When all the worrying about whether they have good enough coaches, have good enough facilities or have enough kids coming through the gates is done, an unspoken role of a Hub is to be practical and flexible.
As heavily as Cricket South Africa (CSA) has invested in development and the hubs that carry out that transformation mandate, the simple truth is there will never be enough of anything. Simply put, there is no way everybody will ever be at a place when they have exactly the same resources.
That’s why the Helderberg, which is 45km outside Cape Town, should be commended for their open-mindedness when it comes to how to structure their hub. Where most hubs like to have a groundsman as part of their staff, Helderberg made sure they got an extra coach instead.
“We prefer an extra coach to a groundsman as there is a greater need for coaching,” is head coach Cobus Roodt’s rationale. “Groundsman duties get shared amongst the coaches,” he said.
And where other hubs may feel they’ve got their hands full with 86 kids from four primary schools and four high schools in the area, Roodt also says they have a policy of “not turning anyone away and thus find players from other than focus schools joining the hub, too”.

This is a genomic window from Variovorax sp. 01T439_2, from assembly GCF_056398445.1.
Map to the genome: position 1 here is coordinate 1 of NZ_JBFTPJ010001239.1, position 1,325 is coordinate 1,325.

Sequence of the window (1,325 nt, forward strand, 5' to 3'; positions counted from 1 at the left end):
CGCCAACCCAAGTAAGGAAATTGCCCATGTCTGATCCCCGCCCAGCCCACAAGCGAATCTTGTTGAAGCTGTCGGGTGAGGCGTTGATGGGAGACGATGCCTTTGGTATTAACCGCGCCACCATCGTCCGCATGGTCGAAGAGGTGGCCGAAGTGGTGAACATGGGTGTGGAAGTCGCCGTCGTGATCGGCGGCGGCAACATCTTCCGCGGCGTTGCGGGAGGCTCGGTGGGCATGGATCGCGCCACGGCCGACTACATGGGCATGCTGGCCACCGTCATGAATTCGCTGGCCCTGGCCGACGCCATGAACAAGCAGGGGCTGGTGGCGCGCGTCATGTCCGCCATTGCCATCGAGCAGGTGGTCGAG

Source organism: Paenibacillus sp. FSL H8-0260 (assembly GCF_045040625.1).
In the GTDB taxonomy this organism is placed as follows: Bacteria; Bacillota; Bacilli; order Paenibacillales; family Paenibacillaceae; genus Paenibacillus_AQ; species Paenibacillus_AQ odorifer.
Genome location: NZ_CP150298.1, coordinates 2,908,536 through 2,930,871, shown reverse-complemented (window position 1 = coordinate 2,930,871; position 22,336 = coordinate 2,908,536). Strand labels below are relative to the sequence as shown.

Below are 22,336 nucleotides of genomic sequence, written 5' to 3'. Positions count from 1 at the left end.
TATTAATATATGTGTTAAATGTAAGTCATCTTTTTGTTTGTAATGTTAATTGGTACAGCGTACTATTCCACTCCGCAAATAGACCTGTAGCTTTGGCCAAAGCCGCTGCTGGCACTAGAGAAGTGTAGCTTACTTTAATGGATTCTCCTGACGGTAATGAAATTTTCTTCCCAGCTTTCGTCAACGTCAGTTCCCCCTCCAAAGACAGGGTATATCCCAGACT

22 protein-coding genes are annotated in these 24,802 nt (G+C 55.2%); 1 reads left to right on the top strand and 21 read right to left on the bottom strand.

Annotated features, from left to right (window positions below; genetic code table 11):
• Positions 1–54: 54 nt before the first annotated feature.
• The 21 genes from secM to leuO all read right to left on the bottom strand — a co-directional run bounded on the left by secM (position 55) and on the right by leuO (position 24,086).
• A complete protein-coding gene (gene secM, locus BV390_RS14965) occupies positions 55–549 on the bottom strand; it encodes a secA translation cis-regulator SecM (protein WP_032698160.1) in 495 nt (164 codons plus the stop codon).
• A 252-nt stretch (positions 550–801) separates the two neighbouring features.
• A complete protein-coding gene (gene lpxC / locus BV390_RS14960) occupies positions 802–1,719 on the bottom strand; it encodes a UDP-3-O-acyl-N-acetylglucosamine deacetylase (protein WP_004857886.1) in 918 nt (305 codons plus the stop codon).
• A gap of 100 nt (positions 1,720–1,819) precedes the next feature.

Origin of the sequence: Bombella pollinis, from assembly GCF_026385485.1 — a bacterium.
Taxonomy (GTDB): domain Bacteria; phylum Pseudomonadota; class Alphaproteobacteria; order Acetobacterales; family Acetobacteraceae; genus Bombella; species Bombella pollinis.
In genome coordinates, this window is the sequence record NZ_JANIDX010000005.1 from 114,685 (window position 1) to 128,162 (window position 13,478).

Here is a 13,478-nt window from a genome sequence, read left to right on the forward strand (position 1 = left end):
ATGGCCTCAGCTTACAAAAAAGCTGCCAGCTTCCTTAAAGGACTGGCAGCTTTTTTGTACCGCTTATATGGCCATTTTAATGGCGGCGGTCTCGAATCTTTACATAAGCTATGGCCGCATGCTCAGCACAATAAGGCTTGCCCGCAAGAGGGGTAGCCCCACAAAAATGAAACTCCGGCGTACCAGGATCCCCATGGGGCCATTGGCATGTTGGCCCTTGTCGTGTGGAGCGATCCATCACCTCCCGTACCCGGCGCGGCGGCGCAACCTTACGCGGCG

Which is just as well because the youngsters in the region are pretty passionate about the sport: “The kids are so keen to play they are at the HUB daily in the hope there is a game on for which someone did not pitch in order to get an extra game.”
Not that they don’t have their challenges, which in Helderberg’s case comes from the fact that none of their focus schools have cricket facilities, making it “difficult to introduce the sport in those schools.
That’s why Roodt lists CSA’s upgrading of his hub’s facilities as something that hasn’t only come in handy but is one of the highlights of their year in 2016, the other being able to produce their first provincial players.